When last we encountered[B] Adrian Thaws[/B] he appeared locked into a self-destructive cycle of grating subterranean noise, ugly B-boy posturing and journo-punching petulance....


7 / 10 When last we encountered Adrian Thaws he appeared locked into a self-destructive cycle of grating subterranean noise, ugly B-boy posturing and journo-punching petulance. After three albums largely composed of grime-caked, gravel-voiced, tune-shy doggerel, the Olympian peaks of 1994's 'Maxinquaye' seemed lost forever.

But trust Tricky to dodge his own funeral, because 'Juxtapose' is laced with drops of the old stuff. Put it down to guest producers and co-writers, notably Cypress Hill's DJ Muggs, but the churning murk has been replaced by some semblance of clarity, structure and melody.

Billed as both a rootsy return to hip-hop and the splendour of 'Maxinquaye', this album is neither - except perhaps in Tricky's mind. But it is precisely this skewed vision which keeps him so compelling, as well as so damnably perverse.

in bow-tied Fun Lovin' Criminals style while a Bowie-esque crooner provides the haunting, rolling hookline. Smootherama.

Elsewhere this cosmetic sense of order begins to fragment and the old, scrambled Tricky peeks through the cracks, but at least the noises are largely inspired and innovative. 'She Said' drapes a sleek, weightless techno-samba around a gritty crime-and-punishment narrative while 'Call Me' suspends a woozy whispering gallery within a humid, ersatz Eastern mantra. 'Hot Like A Sauna' begins "Hell is round the corner", the author sampling himself in a hailstorm of asthmatic rasps and gnarly industro-rock loops. There's a superfluous 'Alt. Version' too, which is hardly alt. at all.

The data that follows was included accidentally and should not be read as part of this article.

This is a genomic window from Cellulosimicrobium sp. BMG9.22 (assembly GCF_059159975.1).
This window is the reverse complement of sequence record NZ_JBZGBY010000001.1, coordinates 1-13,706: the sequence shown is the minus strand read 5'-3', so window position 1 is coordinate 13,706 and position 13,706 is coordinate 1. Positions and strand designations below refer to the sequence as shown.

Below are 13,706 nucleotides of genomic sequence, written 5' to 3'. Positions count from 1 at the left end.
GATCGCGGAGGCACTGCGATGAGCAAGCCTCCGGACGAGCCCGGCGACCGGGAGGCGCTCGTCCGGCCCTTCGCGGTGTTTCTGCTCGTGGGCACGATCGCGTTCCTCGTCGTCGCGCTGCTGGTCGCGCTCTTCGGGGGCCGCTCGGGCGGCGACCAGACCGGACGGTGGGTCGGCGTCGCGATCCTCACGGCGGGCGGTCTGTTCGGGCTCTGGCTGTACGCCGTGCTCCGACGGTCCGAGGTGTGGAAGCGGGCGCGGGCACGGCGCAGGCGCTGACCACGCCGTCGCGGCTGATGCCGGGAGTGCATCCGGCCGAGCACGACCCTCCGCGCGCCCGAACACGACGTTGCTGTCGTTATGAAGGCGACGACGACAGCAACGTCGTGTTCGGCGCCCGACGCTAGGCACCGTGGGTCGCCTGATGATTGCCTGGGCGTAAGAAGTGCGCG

Some listeners may take offence at the X-rated porn fantasies of guest Brit-rapper Mad Dog on 'I Like Girls', even though his ragga chat is pure Smiley Culture, while Tricky's slithering musical backdrop seems to undercut any cartoon sexism with shuffling, dread-filled insecurity. And some kind of redemption seems attainable in final track 'Luv', a stripped-down staccato shanty in which Tricky implores, "I wish I could see love/Where have you been, love".

Whether genius or faker, these are clearly the bruise-toned, broken-backed, heavy-breathing half-tunes that buzz incessantly around inside Tricky's head. His music is 'for real', however distorted his notion of reality may be. He's the Mark E Smith of washed-out industrial trip-hop, spewing garbled but sporadically brilliant verbiage, riding buckled rhythms which sound more like products of obsessive-compulsive mania than of programmed machinery.

So 'Juxtapose' is no 'Maxinquaye', but it is Tricky meeting us halfway. There's plenty to enjoy here, but plenty more for him to build on. Get building.

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